People always ask what I write.
“Sci fi,” I reply. “Novels,” I add.
They nod politely and make noises of feigned interest. My answer is a quicker conversation ender than Splash’s trombone. I’m sure these people imagine that I’m writing Star Trek/Star Wars mash-up fanfic. We must. Save. The Ewoks. Warp 10, Mr. Chewbacca. Raawwwhhhrrr. Or creepy trans-species alien erotica. (No example will be provided.) Why do I let them wonder?
I’m been reluctant to discuss my work for two reasons: one lame, one counterproductive.
Lame: I don’t possess the natural gift for against-all-odds self-promotion that would seem to be necessary to be a successful author. I hate to embarrass myself and don’t want to bore anyone. Hence, the five years it took me to start a blog.
Counterproductive: I never took the time to boil down my projects into seven-page synopses, let alone single sentences. I never had my elevator pitch ready. This was a mistake. I should have my pitch holstered not just for agents at writing conferences, but also to trade to the barista for my double-shot Coffee Americano, to mumble open-mouthed to my dentist, to amaze my kids’ friends. You never know who might publish you, who might someday be willing to drop $1.99 on Amazon for the ebook, or who might hand you a Hugo Award.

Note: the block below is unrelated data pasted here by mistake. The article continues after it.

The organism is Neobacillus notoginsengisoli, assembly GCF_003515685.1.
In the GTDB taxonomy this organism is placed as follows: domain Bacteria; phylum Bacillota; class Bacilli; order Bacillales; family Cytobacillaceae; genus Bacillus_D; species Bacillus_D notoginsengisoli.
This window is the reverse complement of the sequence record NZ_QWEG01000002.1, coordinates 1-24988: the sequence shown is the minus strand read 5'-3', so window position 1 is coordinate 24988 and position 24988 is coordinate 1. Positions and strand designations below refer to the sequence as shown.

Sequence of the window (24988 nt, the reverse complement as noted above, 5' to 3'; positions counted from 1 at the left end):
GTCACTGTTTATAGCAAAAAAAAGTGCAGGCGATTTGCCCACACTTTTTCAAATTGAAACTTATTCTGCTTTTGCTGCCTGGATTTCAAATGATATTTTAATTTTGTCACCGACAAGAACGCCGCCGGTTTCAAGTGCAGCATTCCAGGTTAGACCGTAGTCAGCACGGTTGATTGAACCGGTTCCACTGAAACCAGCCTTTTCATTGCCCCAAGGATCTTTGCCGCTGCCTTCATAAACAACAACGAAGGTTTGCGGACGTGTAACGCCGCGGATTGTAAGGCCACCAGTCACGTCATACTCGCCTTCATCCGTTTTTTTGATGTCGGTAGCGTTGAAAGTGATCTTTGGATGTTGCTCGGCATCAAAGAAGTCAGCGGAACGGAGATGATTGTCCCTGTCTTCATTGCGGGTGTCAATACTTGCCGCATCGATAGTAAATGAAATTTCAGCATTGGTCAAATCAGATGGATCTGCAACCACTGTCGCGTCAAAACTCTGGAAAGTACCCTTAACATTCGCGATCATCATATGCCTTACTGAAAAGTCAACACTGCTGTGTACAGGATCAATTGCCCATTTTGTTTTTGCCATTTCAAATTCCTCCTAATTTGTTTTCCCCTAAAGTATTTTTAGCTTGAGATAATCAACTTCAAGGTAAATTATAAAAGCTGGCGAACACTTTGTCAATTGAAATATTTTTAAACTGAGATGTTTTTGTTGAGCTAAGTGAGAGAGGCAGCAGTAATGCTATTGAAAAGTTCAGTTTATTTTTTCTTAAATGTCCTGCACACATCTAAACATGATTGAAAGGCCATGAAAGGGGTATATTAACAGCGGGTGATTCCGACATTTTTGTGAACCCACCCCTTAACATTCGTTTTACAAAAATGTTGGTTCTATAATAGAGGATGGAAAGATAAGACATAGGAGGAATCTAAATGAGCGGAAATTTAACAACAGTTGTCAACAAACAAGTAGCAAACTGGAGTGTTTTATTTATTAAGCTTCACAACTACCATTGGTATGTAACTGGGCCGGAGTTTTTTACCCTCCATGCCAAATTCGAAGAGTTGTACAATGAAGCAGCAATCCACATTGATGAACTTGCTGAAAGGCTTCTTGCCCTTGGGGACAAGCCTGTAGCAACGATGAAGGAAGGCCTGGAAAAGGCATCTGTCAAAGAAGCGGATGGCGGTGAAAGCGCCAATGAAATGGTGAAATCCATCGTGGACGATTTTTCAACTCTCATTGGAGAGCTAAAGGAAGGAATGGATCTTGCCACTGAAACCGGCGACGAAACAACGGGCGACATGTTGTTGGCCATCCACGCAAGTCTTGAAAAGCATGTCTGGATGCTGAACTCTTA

So here you go…the “dust jacket copy” for the novel I’m preparing for NaNoWriMo. Enjoy. Tell your friends. Coming soon to a fine ebook publisher near you. Guaranteed. (Sweat beads form on forehead.)
By M.H. Van Keuren
Martin knows every desolate mile of Eastern Montana’s highways. As a traveling salesman, his only companion is talk radio, especially “Beyond Insomnia with Lee Danvers.” Its reports of the paranormal keep Martin entertained—and hopeful that there’s more to the universe than selling screws and nails to far-flung, small-town hardware stores.
A bright spot in Martin’s routine is the complementary breakfast at a motel in Brixton, a junction town well past its sell-by date. But it’s not the watery coffee, day-old pastries, and pre-mixed waffle batter he loves. It’s Cheryl, the housekeeper who sets out the breakfast.
The townsfolk guard Cheryl jealously from the likes of Martin—who, to be fair, has more noble intentions than most. But Cheryl has room for only one man in her life, the ailing stepfather who raised her. As much as Martin dreams of rescuing Cheryl from her minuscule town life in the middle of nowhere, she steadfastly refuses to be in need of rescuing.
Martin’s chance comes when Cheryl’s car breaks down and he stops to give her a ride. To thank him, she bakes him a rhubarb pie, and he works up the courage to ask her out on a date. She agrees—but then she’s gone. Left town for a guy she met on the Internet, or so everyone says.
But Cheryl’s stepfather doesn’t buy it. He blames Martin for her disappearance, sending Martin on a search for the truth. What he uncovers about Cheryl’s family and Brixton’s history is far weirder than anything he’s ever heard on the radio. Especially if it’s true that Cheryl’s salvation lies in discovering a long-lost secret recipe for rhubarb pie—which might just be the best, and the most dangerous, pie in the galaxy.